Bullard on yield curve inversion; the trade deficit; U.S. exports to China; the regional impact of automation; advances among Hispanic women; and more
St. Louis Fed President James Bullard discusses the possibility of yield curve inversion, which tends to be a bearish signal for the U.S. economy, and ways it could be avoided.
Civilian aircraft, soybeans, motor vehicles and microchips are the biggest U.S. exports to China, and production of these goods is geographically concentrated. In the case of soybeans, 10 states produced 79 percent of the U.S. crop in 2016.
The Fed has been raising short-term rates. This lifts borrowing costs for everyone, including the U.S. government, but the effect on longer-term Treasury rates is less predictable.
In the U.S., female Hispanic workers surpass male counterparts in education and in high-paying jobs.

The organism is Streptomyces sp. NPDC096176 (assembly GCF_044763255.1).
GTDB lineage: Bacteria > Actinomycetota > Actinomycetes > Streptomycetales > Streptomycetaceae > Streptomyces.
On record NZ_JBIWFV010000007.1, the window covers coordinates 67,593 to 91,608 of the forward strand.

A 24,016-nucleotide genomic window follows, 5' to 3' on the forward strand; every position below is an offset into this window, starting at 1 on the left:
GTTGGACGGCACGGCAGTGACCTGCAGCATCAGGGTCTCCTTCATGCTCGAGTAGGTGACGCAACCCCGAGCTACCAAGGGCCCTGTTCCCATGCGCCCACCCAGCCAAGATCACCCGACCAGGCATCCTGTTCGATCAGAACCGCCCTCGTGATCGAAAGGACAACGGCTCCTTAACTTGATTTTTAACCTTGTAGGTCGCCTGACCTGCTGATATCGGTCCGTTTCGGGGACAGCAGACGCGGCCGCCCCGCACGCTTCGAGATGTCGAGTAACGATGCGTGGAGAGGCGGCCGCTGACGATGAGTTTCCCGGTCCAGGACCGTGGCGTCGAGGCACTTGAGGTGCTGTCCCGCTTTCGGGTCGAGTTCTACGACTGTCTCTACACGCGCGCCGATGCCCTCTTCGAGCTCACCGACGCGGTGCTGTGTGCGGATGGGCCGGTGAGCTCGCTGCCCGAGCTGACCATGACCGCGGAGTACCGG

In 2017, the District’s farmers grew 19 percent of the country’s soybeans. But China recently imposed a 25 percent tariff on soybeans, creating uncertainties for U.S. growers.
Jobs in the St. Louis Fed’s District face a higher risk of automation than do jobs nation-wide. Smaller MSAs in the District will face bigger impact.
Buoyed by consumption and business fixed investments, U.S. real GDP growth is expected to average close to 3 percent during the second half of 2018, according to professional forecasters.
Dropping commodity prices have caused U.S. farm income to plunge in recent years. Relatively steady farmland prices, however, have helped farmers stay solvent.